During the shoulder seasons of spring and fall, a portable fan or heater may help preserve electricity and/or propane, because you won’t need to use the RV’s air conditioner or furnace.
“We use fans and portable heaters inside our RV, depending on the season. For items like these, we carry along an extension cord,” Tom offered. “Just use caution. Never link several extensions together and periodically touch the cord to see if it’s overheating.” Good advice for Lois (and everyone).
Small fridge fan
While this is a battery-operated add-on, not an electrical one, it’s still an important item. Unless Lois has a residential, self-defrosting refrigerator, a small fridge fan can extend the time between defrosting duties on her RV fridge.
There are a LOT of RV extras needed to travel safely and comfortably. Here are more items for Lois to consider.
Wheel chocks—Thankfully, Lois received wheel chocks in her welcome bucket. Wheel chocks are used to keep the RV from moving when parked, and are therefore a necessity.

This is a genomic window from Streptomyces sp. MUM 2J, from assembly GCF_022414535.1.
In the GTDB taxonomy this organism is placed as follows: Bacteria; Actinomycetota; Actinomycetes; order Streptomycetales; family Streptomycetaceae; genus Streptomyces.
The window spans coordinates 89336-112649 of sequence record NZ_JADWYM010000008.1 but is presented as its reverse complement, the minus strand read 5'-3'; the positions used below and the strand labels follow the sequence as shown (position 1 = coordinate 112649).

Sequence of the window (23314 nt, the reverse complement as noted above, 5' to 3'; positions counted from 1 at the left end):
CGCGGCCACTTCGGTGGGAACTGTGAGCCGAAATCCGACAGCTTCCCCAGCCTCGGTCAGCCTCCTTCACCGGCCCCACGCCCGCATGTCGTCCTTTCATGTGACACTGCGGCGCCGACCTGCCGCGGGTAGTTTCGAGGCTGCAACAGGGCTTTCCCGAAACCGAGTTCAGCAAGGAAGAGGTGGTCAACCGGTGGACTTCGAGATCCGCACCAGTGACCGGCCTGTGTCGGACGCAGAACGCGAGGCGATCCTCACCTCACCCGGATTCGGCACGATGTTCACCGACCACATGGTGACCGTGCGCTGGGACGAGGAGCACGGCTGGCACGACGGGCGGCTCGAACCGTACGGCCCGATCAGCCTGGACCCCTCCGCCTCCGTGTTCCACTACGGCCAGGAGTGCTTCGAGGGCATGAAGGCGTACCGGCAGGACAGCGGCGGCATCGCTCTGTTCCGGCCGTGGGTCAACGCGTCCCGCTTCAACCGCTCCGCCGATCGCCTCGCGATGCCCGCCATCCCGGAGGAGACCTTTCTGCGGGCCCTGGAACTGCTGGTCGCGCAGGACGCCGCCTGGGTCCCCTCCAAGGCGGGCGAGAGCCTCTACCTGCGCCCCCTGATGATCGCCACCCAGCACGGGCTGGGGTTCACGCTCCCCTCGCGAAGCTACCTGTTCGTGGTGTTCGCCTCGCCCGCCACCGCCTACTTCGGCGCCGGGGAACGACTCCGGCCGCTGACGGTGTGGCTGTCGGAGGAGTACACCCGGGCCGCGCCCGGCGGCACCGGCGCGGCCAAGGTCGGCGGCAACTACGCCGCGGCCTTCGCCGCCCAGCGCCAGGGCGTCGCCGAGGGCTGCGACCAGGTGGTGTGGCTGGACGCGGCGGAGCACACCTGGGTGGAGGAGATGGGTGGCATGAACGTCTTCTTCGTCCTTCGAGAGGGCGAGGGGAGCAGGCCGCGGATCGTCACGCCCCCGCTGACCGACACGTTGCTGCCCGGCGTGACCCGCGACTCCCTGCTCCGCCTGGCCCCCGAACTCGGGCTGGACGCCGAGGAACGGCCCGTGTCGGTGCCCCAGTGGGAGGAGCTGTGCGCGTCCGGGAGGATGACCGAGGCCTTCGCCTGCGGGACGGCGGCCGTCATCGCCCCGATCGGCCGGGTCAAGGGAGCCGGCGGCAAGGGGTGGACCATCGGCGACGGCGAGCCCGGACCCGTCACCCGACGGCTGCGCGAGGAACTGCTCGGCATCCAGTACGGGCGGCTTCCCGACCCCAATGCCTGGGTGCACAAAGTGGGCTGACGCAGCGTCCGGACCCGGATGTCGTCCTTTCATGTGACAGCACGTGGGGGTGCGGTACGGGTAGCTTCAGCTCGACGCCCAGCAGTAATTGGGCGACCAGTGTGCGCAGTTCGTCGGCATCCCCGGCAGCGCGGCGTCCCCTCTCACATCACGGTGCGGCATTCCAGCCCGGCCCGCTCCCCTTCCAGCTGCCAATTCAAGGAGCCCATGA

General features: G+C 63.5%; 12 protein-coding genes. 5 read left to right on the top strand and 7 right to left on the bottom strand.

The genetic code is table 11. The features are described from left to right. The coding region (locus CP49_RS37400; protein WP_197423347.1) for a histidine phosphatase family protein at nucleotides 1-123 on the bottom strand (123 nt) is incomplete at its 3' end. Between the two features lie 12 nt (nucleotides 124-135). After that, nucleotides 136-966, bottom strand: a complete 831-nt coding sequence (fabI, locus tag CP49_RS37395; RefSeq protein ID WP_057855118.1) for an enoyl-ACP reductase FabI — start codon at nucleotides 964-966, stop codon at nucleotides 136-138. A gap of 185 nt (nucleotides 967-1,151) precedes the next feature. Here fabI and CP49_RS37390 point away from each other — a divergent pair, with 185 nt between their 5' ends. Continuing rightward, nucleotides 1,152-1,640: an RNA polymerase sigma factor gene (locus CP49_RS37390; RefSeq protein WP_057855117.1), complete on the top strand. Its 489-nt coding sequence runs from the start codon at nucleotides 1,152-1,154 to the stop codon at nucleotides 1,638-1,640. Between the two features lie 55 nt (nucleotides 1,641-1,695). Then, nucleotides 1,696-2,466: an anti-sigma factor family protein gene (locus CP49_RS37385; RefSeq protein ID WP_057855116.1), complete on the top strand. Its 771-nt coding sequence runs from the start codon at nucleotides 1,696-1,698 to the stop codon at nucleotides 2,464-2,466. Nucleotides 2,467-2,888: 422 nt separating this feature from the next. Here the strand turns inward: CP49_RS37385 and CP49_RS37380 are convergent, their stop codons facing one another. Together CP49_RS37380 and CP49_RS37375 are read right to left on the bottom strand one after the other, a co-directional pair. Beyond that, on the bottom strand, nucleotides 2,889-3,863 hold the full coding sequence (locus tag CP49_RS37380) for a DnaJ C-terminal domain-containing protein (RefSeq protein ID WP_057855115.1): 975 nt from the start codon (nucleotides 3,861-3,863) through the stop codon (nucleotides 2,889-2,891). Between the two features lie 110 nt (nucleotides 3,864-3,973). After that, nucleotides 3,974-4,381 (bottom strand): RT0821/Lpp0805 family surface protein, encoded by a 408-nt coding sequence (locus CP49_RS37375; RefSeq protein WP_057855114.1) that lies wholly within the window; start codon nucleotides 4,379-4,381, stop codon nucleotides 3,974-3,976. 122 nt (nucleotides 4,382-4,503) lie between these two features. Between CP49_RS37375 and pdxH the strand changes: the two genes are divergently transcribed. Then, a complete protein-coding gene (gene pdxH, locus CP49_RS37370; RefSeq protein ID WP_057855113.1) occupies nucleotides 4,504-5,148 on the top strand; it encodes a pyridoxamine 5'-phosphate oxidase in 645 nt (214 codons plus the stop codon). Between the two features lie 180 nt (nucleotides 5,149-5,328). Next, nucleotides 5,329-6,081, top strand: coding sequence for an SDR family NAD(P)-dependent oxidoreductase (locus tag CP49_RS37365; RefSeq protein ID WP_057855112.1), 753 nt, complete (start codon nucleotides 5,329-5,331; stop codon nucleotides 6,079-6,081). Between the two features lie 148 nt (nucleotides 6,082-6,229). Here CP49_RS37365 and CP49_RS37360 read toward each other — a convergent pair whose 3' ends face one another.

Leveling blocks—This may be something the newbie wants to purchase soon. We seem to use our leveling blocks every time we RV.
Storage boxes/containers—To keep the RV basement organized, several folks recommended that Lois purchase storage containers. Plastic, lidded containers seemed to be the storage box most recommended. These are lightweight, stackable, and can hold (and organize) a lot of RV necessities along with hobby gear (bike helmets, hiking boots, etc.).